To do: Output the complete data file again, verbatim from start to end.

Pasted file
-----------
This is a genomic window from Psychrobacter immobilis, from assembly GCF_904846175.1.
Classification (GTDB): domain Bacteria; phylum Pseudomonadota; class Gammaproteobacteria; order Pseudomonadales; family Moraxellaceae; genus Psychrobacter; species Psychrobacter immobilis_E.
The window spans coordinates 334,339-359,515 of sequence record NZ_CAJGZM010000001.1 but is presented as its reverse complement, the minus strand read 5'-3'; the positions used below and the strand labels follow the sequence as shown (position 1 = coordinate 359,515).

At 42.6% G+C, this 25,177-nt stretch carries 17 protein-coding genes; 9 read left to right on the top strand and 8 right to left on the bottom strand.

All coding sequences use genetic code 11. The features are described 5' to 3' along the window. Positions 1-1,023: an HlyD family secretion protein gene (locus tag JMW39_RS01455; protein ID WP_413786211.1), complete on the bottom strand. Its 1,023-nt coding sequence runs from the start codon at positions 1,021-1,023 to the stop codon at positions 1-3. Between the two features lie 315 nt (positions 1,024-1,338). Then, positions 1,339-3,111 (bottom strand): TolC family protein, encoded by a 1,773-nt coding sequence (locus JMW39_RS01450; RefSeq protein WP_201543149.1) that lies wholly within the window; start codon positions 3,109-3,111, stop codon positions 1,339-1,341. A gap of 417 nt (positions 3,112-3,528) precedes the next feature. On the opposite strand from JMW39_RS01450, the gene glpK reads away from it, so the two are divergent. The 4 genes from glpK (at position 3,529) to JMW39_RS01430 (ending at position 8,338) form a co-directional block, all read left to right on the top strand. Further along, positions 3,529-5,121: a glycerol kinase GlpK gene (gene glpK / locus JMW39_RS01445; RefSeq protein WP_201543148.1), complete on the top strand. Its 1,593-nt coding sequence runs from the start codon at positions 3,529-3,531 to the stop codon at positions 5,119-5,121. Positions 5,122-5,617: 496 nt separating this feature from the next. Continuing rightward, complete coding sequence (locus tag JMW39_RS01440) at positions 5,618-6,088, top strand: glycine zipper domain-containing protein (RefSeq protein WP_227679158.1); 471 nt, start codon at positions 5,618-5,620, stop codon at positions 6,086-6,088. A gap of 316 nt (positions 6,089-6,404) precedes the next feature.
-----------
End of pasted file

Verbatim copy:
This is a genomic window from Psychrobacter immobilis, from assembly GCF_904846175.1.
Classification (GTDB): domain Bacteria; phylum Pseudomonadota; class Gammaproteobacteria; order Pseudomonadales; family Moraxellaceae; genus Psychrobacter; species Psychrobacter immobilis_E.
The window spans coordinates 334,339-359,515 of sequence record NZ_CAJGZM010000001.1 but is presented as its reverse complement, the minus strand read 5'-3'; the positions used below and the strand labels follow the sequence as shown (position 1 = coordinate 359,515).

At 42.6% G+C, this 25,177-nt stretch carries 17 protein-coding genes; 9 read left to right on the top strand and 8 right to left on the bottom strand.

All coding sequences use genetic code 11. The features are described 5' to 3' along the window. Positions 1-1,023: an HlyD family secretion protein gene (locus tag JMW39_RS01455; protein ID WP_413786211.1), complete on the bottom strand. Its 1,023-nt coding sequence runs from the start codon at positions 1,021-1,023 to the stop codon at positions 1-3. Between the two features lie 315 nt (positions 1,024-1,338). Then, positions 1,339-3,111 (bottom strand): TolC family protein, encoded by a 1,773-nt coding sequence (locus JMW39_RS01450; RefSeq protein WP_201543149.1) that lies wholly within the window; start codon positions 3,109-3,111, stop codon positions 1,339-1,341. A gap of 417 nt (positions 3,112-3,528) precedes the next feature. On the opposite strand from JMW39_RS01450, the gene glpK reads away from it, so the two are divergent. The 4 genes from glpK (at position 3,529) to JMW39_RS01430 (ending at position 8,338) form a co-directional block, all read left to right on the top strand. Further along, positions 3,529-5,121: a glycerol kinase GlpK gene (gene glpK / locus JMW39_RS01445; RefSeq protein WP_201543148.1), complete on the top strand. Its 1,593-nt coding sequence runs from the start codon at positions 3,529-3,531 to the stop codon at positions 5,119-5,121. Positions 5,122-5,617: 496 nt separating this feature from the next. Continuing rightward, complete coding sequence (locus tag JMW39_RS01440) at positions 5,618-6,088, top strand: glycine zipper domain-containing protein (RefSeq protein WP_227679158.1); 471 nt, start codon at positions 5,618-5,620, stop codon at positions 6,086-6,088. A gap of 316 nt (positions 6,089-6,404) precedes the next feature.